I write today (thanks to a nudge from someone I respect a lot) to share some interesting anecdotes and experiences from my life. I've had my fair share of experiences both as an employee during the 2001 recession and as an employer in the recent past as we go through the ups and downs of trying to build a start-up with the right culture and the right kind of people. This post is more about my experience as an employer and I'll follow up with my view from the other side and the tough decisions that need to be made.

2000: The rise 

The Y2K Boom had made all the IT majors including the highly respected Infosys, TCS, Wipro and almost every IT company in Bangalore rich and greedy. They went about hiring with gay abandon especially at the entry level and what better place to get good talent in Engineering schools across Bangalore. Most of my 2001 batch (including friends across most colleges in Bangalore and as I heard later across India) got offers galore and were all excited about their bright future in the rosy IT sector. I for one had not one but two offers. Even though our college (UVCE) allowed only one offer per student, I'd gone through the PPR program at PESIT (an industry training program sponsored by a couple of companies including Yahoo, HP and Others) and through that I had got placed in Infosys. Everyone at home was over the moon since Infosys was really the star of the IT sector (largely due to its stock price) of course and in a few weeks, I even got placed in the one and only Lucent Technologies "Bell Labs" of Dennis Ritchie fame (Great pay, expectation of great work, tons of perks). I could not have asked for more.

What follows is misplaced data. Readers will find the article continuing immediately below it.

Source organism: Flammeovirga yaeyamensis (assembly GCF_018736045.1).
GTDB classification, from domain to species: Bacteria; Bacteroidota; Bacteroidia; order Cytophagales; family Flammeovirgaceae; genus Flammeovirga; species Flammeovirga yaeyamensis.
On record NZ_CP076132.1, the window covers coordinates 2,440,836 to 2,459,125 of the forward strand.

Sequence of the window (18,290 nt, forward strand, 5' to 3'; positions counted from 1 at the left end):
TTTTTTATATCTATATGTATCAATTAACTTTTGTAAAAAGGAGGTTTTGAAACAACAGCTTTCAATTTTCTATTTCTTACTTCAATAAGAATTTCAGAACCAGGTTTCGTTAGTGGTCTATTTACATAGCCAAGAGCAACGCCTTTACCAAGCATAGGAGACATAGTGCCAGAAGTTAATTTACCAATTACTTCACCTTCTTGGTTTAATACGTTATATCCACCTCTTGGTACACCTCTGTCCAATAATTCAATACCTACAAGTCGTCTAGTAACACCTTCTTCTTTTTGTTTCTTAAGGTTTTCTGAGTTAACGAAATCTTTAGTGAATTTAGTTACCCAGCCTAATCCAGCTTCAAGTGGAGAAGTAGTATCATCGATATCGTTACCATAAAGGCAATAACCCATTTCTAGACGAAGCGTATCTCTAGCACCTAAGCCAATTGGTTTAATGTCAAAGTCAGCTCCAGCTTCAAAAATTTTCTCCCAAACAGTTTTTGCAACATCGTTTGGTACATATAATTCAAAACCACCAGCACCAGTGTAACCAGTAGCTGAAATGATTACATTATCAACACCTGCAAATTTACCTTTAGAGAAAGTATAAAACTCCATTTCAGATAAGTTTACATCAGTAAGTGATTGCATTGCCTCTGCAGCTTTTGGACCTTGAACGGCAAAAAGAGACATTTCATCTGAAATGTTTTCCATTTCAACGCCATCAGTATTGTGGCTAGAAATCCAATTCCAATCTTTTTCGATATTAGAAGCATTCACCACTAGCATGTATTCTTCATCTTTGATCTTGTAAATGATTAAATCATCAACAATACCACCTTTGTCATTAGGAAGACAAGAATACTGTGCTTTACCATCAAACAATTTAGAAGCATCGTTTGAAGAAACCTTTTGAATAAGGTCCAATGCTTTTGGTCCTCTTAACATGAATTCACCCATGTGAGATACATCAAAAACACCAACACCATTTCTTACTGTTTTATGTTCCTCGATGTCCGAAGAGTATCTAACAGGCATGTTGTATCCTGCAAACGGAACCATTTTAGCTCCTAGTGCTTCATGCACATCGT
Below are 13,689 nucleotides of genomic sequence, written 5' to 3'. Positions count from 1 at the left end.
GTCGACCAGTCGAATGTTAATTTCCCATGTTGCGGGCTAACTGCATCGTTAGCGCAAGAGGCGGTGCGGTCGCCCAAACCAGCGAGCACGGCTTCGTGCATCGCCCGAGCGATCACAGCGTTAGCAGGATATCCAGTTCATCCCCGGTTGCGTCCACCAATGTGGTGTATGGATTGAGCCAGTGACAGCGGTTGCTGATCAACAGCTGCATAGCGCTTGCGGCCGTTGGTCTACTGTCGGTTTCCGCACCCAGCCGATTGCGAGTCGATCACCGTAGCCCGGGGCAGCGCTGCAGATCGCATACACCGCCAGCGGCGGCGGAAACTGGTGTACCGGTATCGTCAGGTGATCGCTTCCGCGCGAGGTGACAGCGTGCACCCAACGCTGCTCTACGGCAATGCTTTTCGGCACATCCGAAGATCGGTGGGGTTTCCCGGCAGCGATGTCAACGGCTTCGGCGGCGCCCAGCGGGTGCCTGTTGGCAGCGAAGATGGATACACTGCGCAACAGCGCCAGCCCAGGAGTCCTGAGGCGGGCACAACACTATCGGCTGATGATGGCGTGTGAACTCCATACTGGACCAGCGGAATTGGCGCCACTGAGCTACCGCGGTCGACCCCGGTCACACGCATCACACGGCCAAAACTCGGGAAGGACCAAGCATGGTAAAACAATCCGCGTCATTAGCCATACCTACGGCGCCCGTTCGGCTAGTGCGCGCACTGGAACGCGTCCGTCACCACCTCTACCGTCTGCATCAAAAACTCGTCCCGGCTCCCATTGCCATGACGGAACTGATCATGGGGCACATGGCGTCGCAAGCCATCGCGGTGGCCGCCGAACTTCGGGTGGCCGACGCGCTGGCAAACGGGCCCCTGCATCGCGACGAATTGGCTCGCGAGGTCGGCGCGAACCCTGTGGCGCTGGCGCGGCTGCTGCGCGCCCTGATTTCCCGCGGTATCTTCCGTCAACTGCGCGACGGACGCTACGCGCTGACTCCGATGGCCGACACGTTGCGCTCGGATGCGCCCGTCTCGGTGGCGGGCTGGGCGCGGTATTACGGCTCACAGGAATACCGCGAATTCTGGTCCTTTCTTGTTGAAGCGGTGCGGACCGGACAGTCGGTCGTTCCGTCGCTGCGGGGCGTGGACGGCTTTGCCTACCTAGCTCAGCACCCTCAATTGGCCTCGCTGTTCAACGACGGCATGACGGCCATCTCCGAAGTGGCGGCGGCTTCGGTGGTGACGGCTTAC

2000: The fall 

The recession then hit and man oh man, did the atmosphere on campus and across the city change. One by one, the companies started cancelling offers that they had made and / or indefinitely deferring the joining or in some cases suggested trainings and courses that we could take up (to skill ourselves up). Thanks for the advice, that's so kind of you, we all thought.